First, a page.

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Extend property tax rate cuts beyond just housing classes

The following testimony was submitted by the Grassroot Institute of Hawaii for consideration by the Hawaii County Council on May 14, 2024.
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May 14, 2024, 5:30 p.m.
Hawaiʻi County Building

To: Hawaii County Council
      Heather Kimball, Chair
      Holeka Goro Inaba, Vice-Chair

From: Grassroot Institute of Hawaii
           Jonathan Helton, Policy Researcher

RE: FISCAL YEAR 2024-2025 REAL PROPERTY TAX RATES

Aloha Chair Kierkiewicz, Vice-Chair Inaba and other members of the Council,

The Grassroot Institute of Hawaii would like to offer its comments in support of the proposal to lower fiscal 2025 property tax rates on the homeowner and affordable rental housing tax classes. This is a sound and very welcome proposal.

However, we would like to suggest that the Council expand the reductions to other tax classes as well — namely the industrial and commercial classes — since they too could benefit from property tax relief.

Under the current proposal, the rates for the homeowner and affordable rental housing classes would be reduced from $6.15 per $1,000 of assessed value to $5.95 per $1,000. This would save county taxpayers about $2.74 million in the upcoming year.

For industrial and commercial properties, both currently are taxed at the rate of $10.70 per $1,000 of assessed value. We suggest that amount be lowered to $10.05 per $1,000, which is what the rates were in fiscal 2017.[1]The Council increased the rate for those classes to $10.70 in fiscal 2018.[2] Since then, the assessed values of the properties in those classes have increased significantly.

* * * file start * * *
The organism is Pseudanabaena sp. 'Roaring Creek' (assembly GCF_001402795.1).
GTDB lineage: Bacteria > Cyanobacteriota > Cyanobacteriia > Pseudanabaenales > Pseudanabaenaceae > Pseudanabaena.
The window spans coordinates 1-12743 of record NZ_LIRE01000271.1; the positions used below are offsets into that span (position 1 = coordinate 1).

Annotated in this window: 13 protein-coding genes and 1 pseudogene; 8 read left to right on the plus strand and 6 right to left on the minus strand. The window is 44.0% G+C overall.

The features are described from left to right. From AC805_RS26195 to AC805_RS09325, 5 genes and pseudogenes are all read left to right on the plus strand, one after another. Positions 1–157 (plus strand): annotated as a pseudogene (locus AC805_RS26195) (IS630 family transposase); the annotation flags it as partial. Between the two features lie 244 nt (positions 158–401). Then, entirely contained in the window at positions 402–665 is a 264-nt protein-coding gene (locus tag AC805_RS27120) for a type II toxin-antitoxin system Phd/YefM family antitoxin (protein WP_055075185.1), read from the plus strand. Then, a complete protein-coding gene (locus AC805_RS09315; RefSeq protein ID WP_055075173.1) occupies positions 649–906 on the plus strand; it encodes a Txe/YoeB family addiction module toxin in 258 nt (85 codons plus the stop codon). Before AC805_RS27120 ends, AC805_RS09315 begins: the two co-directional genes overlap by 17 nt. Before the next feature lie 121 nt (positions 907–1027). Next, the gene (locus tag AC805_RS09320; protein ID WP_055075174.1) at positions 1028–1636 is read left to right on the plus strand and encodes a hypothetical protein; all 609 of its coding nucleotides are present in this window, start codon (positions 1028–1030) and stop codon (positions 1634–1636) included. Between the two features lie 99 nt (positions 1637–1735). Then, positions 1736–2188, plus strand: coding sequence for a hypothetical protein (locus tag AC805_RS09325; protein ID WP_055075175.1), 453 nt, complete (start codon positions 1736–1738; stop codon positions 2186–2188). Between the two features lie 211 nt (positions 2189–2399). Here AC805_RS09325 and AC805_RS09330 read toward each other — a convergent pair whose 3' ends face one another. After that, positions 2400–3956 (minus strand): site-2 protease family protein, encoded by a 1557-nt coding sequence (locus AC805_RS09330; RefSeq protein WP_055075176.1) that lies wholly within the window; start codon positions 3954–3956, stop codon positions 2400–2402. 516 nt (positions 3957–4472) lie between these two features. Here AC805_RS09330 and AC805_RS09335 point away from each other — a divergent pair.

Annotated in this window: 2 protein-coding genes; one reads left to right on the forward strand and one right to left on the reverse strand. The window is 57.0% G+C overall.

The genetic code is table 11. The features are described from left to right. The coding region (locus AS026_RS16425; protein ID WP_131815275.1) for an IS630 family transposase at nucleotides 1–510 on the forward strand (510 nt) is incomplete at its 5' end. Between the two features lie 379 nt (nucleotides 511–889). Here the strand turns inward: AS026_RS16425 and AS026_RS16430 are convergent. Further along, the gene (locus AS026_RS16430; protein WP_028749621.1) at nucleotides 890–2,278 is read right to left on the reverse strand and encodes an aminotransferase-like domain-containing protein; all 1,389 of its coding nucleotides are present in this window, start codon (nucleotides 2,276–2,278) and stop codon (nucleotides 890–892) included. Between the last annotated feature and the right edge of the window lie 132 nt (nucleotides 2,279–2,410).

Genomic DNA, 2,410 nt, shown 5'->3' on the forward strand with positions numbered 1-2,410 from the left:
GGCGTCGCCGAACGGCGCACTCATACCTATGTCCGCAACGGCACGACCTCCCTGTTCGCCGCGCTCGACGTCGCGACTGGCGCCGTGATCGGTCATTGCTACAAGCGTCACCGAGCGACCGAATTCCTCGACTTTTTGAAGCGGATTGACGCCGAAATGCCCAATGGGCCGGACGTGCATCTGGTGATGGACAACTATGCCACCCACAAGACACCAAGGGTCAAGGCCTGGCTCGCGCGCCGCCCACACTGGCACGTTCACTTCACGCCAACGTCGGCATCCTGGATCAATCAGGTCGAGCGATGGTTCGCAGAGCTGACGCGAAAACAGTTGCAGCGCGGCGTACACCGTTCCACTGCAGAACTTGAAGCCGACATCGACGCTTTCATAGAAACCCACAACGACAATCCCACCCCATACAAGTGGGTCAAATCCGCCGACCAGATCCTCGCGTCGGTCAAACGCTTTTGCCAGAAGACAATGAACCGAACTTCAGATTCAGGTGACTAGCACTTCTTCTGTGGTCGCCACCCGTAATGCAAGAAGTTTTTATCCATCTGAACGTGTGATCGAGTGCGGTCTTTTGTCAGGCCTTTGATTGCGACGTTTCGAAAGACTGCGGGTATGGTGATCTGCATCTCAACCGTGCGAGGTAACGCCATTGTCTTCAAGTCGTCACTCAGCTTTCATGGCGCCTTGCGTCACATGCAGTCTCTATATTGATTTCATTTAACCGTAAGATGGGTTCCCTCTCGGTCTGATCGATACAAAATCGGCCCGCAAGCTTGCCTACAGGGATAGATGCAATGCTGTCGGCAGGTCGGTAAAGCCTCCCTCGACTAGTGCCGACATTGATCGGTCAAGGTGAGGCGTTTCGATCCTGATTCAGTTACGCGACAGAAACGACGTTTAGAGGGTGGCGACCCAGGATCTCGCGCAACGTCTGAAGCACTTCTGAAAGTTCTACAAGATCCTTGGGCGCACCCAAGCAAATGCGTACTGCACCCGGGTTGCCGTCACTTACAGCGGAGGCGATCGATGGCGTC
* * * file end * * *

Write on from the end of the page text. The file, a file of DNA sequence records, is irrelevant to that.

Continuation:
In 2018, the assessed value of the commercial class was $1.549 billion. Today it is $2.352 billion — a 51% increase. Likewise, the assessed value of properties in the industrial class increased from $1.077 billion in 2018 to $1.738 billion today — a 61% increase.

These higher assessments translate into higher tax bills. At the same time, Hawaii County business owners and entrepreneurs have seen their utility, labor and goods costs have increased significantly since 2018, so it seems an appropriate time for the county to grant them some tax relief — one of the few costs for all Hawaii Island residents that the county can control.

Overall, this reduction would save business owners in the commercial class about $1.528 million and industrial landowners about $1.129 million. These figures, as shown in Table 1 below, represent a drop in the bucket compared to the proposed $920 million operating budget now before the Council.


But again, even if you do not see fit to expand the proposed property tax reductions to industrial and commercial properties, Grassroot supports this bill.

Thank you for the opportunity to testify.

Jonathan Helton
Policy Researcher
Grassroot Institute of Hawaii
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[1] COUNTY of HAWAII REAL PROPERTY TAX VALUATION for FISCAL YEAR 2016-2017,” Real Property Assessment Division, City and County of Honolulu.
[2] “COUNTY of HAWAII REAL PROPERTY TAX VALUATION for FISCAL YEAR 2017-2018,” Real Property Assessment Division, City and County of Honolulu.

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